3D Printed Exoskeleton Lets Little Girl Lift Arms, Play
Custom Robotic Device Means Emma Can Interact Like Other Kids
Emma’s story and others, featured throughout August on Facebook, show how 3D printing is helping solve some of the world’s greatest challenges
Stratasys released a video and case study today demonstrating how 3D printing helped 4-year old Emma Lavelle overcome the limitations of a congenital disorder, allowing her to use her arms for the first time.
Using a Dimension 3D printer, researchers at the Alfred I. duPont Hospital for Children in Philadelphia were able to create what little Emma calls her “magic arms.” The device is a custom-designed robotic exoskeleton that enables her to conquer greatly limited joint mobility and underdeveloped muscles.
Follow this link to the video, case study, and details on Emma’s story.
3D printing is touching lives worldwide, in part because of its ability to deliver personalized solutions that tackle tough human challenges.
Engineering a Difference
3D printing is helping to break down barriers in man’s quest to solve some of its greatest challenges in society, science and healthcare. On the Stratasys Facebook page throughout the month of August the company is sharing stories of how designers, engineers and educators are using 3D printing for healing, exploration and teaching.
Additional videos, pictures and stories on the Stratasys Facebook page will include the use of 3D printing to bring renewable energy to remote populations in developing countries, NASA’s development of a human-piloted rover to explore Mars, and 3D printing’s role in drawing a new generation to science, technology, engineering and math (STEM) education, including underprivileged students traditionally underrepresented in STEM fields.
“Some of our world’s greatest ideas are being 3D-printed,” says Scott Crump, chairman and CEO of Stratasys. “Engineers want their technical work to connect to a greater good, and 3D printing is helping them bring their ideas to fruition to improve lives and the world around us. As more people become aware of the possibilities of 3D printing, its impact outside of traditional manufacturing and design realms will continue to grow.”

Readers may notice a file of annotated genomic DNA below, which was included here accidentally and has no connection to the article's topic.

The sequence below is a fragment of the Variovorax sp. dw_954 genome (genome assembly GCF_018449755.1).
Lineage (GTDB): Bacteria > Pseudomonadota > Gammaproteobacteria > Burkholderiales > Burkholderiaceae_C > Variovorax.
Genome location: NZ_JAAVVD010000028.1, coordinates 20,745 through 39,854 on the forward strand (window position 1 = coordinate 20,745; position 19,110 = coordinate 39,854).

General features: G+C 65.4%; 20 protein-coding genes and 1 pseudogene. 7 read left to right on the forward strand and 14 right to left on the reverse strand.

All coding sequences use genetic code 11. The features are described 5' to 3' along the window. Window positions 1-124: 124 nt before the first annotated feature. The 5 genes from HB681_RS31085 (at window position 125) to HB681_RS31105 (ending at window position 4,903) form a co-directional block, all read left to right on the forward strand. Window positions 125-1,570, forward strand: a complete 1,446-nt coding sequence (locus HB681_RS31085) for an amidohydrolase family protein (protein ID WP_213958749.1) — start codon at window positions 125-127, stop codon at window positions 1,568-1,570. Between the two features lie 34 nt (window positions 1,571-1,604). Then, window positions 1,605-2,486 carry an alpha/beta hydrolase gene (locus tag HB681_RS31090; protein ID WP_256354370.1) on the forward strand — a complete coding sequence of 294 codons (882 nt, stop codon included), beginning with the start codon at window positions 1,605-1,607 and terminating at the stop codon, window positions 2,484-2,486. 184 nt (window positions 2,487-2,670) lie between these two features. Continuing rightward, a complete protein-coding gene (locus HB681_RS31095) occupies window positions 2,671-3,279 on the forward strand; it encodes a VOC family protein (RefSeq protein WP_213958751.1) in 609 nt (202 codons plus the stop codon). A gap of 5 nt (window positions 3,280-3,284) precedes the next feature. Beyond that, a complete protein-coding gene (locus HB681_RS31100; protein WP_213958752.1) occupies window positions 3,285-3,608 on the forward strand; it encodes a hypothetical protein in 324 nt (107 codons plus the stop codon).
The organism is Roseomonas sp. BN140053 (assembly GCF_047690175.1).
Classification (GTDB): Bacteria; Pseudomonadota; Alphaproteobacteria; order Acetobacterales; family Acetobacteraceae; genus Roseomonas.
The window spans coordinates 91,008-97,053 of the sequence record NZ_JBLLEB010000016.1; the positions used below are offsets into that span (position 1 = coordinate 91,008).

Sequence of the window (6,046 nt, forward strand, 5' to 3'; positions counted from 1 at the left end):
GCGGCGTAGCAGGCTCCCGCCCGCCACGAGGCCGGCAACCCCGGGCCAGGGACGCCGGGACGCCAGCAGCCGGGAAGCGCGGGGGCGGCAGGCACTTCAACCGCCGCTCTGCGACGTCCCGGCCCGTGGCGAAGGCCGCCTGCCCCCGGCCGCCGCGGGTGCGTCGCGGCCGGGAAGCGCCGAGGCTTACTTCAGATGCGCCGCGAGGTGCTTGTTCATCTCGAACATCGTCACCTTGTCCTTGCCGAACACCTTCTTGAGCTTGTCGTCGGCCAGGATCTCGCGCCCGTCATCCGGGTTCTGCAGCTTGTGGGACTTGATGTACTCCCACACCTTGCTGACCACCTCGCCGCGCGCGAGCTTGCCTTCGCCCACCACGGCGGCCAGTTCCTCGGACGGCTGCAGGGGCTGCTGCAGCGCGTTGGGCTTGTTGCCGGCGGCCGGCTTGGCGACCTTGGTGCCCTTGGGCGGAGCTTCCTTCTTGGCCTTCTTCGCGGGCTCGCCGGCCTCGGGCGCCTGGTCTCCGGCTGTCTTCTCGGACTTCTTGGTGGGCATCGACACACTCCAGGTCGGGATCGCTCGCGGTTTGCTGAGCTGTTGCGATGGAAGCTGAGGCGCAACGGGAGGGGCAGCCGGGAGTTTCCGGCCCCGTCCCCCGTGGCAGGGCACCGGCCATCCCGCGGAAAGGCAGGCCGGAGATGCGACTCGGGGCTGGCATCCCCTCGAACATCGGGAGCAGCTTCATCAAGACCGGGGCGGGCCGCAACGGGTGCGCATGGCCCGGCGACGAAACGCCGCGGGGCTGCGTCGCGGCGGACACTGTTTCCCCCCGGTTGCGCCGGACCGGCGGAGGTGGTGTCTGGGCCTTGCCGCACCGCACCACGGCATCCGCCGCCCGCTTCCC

3D-printing market consultancy Wohlers Associates affirms this idea in its Wohlers Report 2012, noting “As applications grow, the users of the technology grow as well. … It seems that almost any problem involving three-dimensional objects can be solved faster and better with the use of additive manufacturing technology.”
For more stories of how 3D printing is helping solve our world’s biggest challenges, and to contribute your own stories of how 3D printing is changing your world, visit the Stratasys Facebook page.
Stratasys Inc., Minneapolis, is a maker of additive manufacturing machines for prototyping and producing plastic parts. The company markets under the brands Mojo, uPrint and Dimension 3D Printers and Fortus Production 3D Printers. The company also operates RedEye On Demand, a digital-manufacturing service for prototypes and production parts. In 2011 Stratasys acquired 3D printer maker Solidscape Inc. According to Wohlers Report 2012, Stratasys had a 41.5 percent market share in 2011, and has been the unit market leader for the tenth consecutive year. Stratasys patented and owns the Fused Deposition Modeling (FDM®) process. The process creates functional prototypes and manufactured goods directly from any 3D CAD program, using high-performance industrial thermoplastics. The company holds 380 granted or pending additive manufacturing patents globally. Stratasys products are used in the aerospace, defense, automotive, medical, business and industrial equipment, education, architecture, and consumer-product industries. Online at: www.Stratasys.com
Fused Deposition Modeling is a trademark, and Stratasys FDM, Fortus, Dimension, uPrint, Mojo and RedEye are registered trademarks of Stratasys Inc.